A spike in fatal accidents involving pedestrians, cyclists and others who were listening to digital music players has public safety experts urging Washingtonians to turn off their iPods and tune in to potential danger.
“It's a very pernicious form of distraction,” AAA Mid-Atlantic spokesman John Townsend said. “Very few of us can drive and chew gum at the same time.”
The problem was illustrated graphically on Hilton Head Island, S.C., Monday, when jogger Robert Gary Jones was crushed by an airplane making an emergency landing. Jones was listening to his iPod and apparently didn't hear the plane as it struggled to land.
At least three people in the Washington region have died in accidents in the last year, while wearing headphones.
Earlier this month, jogger Debra Schiebel, 51, was struck and killed by a semi tractor-trailer while crossing Constitution Avenue. Witnesses said Schiebel, wearing earphones, was crossing against the light.
In January, 14-year-old Ann Marie Stickel died after being hit by an Amtrak train as she walked to school. Witnesses said she was listening to an iPod or similar device and crossed onto the track in front of the train without having heard it.
Kristen Stormer, 23, of Pennsylvania, was struck and killed while cycling in Ocean City in June. Witnesses said she, too, was wearing headphones before the accident.
Digital players are relatively new, so there are few official studies citing a link between earphones and fatal accidents. Still, cities all over the world are ringing alarm bells. Late last year, London authorities began issuing dire warnings about “iPod zombies” after an increase in cyclists' deaths. San Francisco adopted a multimillion-dollar media blitz warning walkers about the dangers of their headphones.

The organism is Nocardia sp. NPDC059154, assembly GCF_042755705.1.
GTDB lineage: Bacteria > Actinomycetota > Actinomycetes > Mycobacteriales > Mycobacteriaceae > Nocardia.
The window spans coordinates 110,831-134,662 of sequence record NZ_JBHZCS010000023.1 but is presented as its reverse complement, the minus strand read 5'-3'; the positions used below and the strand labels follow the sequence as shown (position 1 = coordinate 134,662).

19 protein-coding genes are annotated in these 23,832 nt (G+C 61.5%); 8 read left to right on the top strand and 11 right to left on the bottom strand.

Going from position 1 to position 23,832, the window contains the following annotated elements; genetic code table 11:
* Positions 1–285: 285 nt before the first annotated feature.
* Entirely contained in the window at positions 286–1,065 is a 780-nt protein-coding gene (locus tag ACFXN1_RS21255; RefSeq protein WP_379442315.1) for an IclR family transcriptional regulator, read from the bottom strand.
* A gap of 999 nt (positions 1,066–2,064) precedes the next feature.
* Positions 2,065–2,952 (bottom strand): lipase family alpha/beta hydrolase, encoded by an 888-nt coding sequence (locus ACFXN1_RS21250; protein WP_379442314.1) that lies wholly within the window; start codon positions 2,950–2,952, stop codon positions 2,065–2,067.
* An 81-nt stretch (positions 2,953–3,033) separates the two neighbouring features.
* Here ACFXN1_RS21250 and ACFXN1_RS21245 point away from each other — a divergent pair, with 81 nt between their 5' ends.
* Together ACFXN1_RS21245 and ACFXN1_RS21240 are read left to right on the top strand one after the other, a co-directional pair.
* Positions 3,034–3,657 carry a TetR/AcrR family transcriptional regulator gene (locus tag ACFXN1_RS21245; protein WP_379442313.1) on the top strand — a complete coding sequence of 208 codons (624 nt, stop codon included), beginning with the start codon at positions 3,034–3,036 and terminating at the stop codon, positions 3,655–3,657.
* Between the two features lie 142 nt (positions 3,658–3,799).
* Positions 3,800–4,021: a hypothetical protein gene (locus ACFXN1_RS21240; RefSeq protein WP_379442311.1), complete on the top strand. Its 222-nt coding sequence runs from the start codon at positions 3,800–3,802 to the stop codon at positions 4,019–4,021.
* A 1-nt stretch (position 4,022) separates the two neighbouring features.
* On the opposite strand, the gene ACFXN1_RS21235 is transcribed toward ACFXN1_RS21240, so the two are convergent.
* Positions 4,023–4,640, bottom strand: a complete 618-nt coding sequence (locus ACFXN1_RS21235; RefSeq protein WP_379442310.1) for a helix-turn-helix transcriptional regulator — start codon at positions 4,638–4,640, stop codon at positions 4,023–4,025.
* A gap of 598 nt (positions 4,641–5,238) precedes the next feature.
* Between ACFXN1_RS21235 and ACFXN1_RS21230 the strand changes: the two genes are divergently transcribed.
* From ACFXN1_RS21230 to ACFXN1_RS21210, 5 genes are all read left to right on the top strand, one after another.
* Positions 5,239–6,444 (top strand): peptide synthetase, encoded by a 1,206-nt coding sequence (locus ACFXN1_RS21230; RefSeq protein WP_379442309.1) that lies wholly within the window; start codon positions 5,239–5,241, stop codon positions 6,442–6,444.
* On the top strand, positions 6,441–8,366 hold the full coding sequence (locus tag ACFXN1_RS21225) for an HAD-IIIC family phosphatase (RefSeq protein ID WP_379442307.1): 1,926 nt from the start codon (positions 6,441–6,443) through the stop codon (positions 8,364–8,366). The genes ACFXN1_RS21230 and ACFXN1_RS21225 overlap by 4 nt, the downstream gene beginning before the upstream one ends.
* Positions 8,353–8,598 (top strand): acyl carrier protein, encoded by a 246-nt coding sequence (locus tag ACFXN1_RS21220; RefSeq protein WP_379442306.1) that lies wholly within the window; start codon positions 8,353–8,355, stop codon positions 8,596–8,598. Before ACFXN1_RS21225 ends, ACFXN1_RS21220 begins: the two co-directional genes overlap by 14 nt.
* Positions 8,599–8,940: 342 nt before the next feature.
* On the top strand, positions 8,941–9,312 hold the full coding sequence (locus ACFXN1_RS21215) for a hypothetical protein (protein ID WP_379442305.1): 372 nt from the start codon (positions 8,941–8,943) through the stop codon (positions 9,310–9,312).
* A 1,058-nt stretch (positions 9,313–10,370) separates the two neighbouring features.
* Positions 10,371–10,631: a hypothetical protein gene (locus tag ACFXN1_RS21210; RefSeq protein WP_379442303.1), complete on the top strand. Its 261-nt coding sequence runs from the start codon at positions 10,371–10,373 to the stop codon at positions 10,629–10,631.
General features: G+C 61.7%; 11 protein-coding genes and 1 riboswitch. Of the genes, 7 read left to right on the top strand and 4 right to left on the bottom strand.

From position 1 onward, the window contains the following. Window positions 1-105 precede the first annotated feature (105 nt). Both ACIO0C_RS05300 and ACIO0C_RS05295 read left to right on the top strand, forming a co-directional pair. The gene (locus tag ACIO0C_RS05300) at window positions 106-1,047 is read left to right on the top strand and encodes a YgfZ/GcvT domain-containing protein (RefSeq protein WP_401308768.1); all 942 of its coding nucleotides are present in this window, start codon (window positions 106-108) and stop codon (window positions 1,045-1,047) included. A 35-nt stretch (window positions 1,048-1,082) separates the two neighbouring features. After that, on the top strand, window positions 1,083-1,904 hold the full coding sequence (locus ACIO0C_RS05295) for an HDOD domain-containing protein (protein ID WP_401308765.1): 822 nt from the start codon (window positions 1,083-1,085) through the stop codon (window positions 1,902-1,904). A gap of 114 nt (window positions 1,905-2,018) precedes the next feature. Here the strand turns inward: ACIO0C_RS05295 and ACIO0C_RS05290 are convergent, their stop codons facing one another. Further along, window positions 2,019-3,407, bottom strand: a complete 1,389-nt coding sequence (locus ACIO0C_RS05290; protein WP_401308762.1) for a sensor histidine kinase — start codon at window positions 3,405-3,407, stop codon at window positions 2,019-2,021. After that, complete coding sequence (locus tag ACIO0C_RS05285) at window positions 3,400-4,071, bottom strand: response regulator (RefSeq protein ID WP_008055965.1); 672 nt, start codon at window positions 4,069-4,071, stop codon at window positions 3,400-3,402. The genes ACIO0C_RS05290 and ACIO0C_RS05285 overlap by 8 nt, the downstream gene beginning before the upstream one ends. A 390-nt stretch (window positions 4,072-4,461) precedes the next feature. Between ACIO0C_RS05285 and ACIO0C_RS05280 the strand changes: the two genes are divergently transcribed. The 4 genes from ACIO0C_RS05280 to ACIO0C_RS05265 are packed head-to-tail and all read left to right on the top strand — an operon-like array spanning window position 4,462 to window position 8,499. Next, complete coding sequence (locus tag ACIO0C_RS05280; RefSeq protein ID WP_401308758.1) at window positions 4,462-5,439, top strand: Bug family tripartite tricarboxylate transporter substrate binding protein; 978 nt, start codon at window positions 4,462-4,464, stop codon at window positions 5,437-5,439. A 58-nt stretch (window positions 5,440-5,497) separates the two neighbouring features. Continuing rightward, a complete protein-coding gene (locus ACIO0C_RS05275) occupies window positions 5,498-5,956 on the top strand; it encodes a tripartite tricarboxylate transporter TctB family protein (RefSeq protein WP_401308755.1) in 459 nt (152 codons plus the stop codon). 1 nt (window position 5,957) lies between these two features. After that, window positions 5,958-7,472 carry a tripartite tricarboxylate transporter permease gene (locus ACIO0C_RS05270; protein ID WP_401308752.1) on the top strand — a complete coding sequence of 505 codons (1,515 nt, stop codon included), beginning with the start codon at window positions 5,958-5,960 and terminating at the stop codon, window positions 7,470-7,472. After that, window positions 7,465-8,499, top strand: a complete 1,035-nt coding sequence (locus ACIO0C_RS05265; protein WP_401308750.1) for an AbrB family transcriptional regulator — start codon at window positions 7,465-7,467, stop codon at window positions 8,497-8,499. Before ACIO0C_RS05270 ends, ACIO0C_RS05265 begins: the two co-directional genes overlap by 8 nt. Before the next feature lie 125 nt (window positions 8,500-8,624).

“Do you want Beethoven to be the last thing you hear?” one of the ads asked.
Besides being a fatal distraction for pedestrians, police also warn that they're a magnet for criminals.
“It's definitely attractive to thieves and people wanting to do bad things,” said Alexandria police Sgt. Mike Kochis, president of the city's police union.
Kochis described being on an undercover surveillance operation, hoping to find a man who had been attacking female joggers in Alexandria and Fairfax. Staking out a prime spot in a woodsy area, Kochis said he was horrified to see how many passers-by were wearing headphones.
“If you have your headphones on, it's one of your senses that you can't use to stay alert,” Kochis said. “They're in their own world.”
The most notorious case in the region was the death of retired New York Times journalist David Rosenbaum. In mid-January 2006, Rosenbaum went out for a stroll to take advantage of unseasonably warm weather. He was wearing his iPod headphones, and two men snuck up on him and beat him with a pipe. Rosenbaum's assailants would later brag that they “caught [him] sleeping.”
The lesson, Townsend said, couldn't be clearer: Turn that racket down.
“You could easily become street pizza,” he said. “While tuning in their iPods, they tune out the world. In the process, they become inattentive to traffic and to road conditions. That's dangerous, to say the least.”